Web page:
The Density of Immune Cells May be Used to Predict Survival in Patients with Colorectal Cancer

The density of immune cells in conjunction with tumor budding analysis may serve as a viable option for accurately predicting survival in patients with stage III colorectal cancer, according to a study published in Annals of Oncology.

Researchers used colorectal cancer tissues to exhibit that the extent or density of tumor infiltrating lymphocytes (TILs), reflecting the patient’s anti-tumor immune response, is a strong indicator of survival in patients with colon cancer. TILs are a type of immune cell that has moved from the blood into a tumor that can recognize and kill cancer cells. “Our ability to predict patient outcome using TILs is strengthened when we combine it with tumor budding,” said Dr. Sinicrope in a press release.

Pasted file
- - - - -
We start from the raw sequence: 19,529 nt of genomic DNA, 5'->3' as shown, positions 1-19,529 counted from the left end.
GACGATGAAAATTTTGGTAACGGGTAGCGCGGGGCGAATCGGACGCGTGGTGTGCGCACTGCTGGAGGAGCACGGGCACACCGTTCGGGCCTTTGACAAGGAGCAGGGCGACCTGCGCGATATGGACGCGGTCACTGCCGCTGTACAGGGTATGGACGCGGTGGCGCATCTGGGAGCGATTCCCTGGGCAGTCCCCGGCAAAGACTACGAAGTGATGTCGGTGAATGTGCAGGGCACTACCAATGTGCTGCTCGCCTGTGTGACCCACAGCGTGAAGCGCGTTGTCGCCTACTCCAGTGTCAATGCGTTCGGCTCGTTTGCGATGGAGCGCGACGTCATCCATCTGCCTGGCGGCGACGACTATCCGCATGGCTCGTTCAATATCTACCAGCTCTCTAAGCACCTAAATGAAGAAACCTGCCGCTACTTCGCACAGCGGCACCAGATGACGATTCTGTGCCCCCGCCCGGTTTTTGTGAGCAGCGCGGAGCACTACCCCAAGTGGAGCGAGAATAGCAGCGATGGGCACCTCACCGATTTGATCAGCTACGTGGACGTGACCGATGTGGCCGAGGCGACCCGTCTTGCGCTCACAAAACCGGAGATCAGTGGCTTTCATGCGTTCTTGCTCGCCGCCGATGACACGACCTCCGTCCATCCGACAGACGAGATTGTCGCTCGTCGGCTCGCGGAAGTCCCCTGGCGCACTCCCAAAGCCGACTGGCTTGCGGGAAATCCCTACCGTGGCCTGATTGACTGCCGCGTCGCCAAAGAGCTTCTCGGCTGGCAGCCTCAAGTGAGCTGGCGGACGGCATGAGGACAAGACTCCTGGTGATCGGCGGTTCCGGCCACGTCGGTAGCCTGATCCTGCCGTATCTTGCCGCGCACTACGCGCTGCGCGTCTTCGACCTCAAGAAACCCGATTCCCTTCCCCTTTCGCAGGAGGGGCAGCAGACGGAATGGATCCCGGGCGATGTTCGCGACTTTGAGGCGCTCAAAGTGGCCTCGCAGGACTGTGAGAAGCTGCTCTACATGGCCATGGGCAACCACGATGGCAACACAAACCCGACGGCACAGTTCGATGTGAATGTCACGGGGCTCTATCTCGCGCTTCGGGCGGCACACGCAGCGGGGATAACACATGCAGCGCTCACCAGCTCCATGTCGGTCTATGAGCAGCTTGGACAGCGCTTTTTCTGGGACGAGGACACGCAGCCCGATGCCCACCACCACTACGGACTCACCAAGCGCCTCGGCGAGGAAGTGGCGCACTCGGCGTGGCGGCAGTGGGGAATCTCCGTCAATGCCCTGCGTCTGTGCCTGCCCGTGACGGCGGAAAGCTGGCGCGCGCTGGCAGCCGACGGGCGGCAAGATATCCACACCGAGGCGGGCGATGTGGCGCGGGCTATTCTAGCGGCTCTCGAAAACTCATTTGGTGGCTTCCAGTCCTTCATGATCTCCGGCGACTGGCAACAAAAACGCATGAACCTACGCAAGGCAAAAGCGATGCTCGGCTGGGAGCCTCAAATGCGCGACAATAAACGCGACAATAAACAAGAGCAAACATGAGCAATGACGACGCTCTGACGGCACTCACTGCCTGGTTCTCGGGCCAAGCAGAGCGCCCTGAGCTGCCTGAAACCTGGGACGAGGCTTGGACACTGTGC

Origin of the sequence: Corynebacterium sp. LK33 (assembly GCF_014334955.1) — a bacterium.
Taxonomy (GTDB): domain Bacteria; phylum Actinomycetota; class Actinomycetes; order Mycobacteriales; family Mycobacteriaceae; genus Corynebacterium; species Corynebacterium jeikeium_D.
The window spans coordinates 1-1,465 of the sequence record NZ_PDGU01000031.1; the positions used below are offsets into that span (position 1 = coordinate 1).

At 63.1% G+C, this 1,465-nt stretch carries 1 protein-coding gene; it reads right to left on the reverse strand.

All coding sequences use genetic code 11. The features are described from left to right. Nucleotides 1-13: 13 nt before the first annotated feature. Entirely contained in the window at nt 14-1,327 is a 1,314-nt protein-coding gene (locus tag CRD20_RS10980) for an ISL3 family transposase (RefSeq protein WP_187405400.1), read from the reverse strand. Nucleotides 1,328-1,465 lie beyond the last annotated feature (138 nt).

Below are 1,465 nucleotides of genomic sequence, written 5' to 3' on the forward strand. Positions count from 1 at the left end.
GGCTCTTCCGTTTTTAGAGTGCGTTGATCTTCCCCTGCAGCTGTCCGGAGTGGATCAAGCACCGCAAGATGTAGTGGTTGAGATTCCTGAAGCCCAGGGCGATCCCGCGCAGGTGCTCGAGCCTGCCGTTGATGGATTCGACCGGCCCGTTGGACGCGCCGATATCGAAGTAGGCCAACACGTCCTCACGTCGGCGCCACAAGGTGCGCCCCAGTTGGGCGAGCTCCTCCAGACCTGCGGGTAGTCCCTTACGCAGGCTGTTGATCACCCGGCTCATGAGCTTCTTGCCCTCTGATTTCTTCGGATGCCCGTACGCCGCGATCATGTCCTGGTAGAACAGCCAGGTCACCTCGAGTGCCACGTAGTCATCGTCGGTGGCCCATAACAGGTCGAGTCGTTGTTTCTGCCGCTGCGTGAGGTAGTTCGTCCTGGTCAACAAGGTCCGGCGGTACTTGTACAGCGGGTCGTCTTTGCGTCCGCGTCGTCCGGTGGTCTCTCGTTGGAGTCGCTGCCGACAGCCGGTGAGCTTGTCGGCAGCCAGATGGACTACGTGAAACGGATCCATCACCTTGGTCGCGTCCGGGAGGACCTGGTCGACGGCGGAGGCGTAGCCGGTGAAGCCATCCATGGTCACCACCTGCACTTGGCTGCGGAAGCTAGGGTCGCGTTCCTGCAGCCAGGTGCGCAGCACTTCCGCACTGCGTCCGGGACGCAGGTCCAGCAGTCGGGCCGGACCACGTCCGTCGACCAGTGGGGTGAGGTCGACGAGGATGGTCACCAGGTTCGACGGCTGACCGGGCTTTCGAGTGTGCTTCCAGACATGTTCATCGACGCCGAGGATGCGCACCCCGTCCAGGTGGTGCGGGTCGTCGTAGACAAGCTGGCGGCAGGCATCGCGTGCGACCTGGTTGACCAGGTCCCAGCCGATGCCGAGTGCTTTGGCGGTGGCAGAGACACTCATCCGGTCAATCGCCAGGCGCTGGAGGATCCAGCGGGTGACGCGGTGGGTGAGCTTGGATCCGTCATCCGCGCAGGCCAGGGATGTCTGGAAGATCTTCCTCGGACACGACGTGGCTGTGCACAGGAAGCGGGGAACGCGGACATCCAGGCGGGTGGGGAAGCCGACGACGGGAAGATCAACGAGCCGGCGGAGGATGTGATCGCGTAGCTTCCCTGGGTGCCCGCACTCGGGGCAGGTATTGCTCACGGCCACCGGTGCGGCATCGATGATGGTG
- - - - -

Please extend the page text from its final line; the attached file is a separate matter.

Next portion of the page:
“Determining the density of tumor infiltrating lymphocytes and analysis of tumor budding can be performed on resected tumor specimens,” added Dr. Sinicrope. “We found that the combination of these tumor features were second only to number of tumor-containing lymph nodes for predicting patient survival. Furthermore, these features provided important data on patient survival in patients categorized into low-risk and high-riskT and N stage groups which guide the recommendation to receive 3 or 6 months of chemotherapy after surgery.”

Dr. Sinicrope and his colleagues are now working to automate the scoring of TILs and tumor budding in colon cancer tumors. “We hope to provide important prognostic information on individual patient tumors using routine tissue sections without the need for the special stains typically used to identify specific immune cell types.”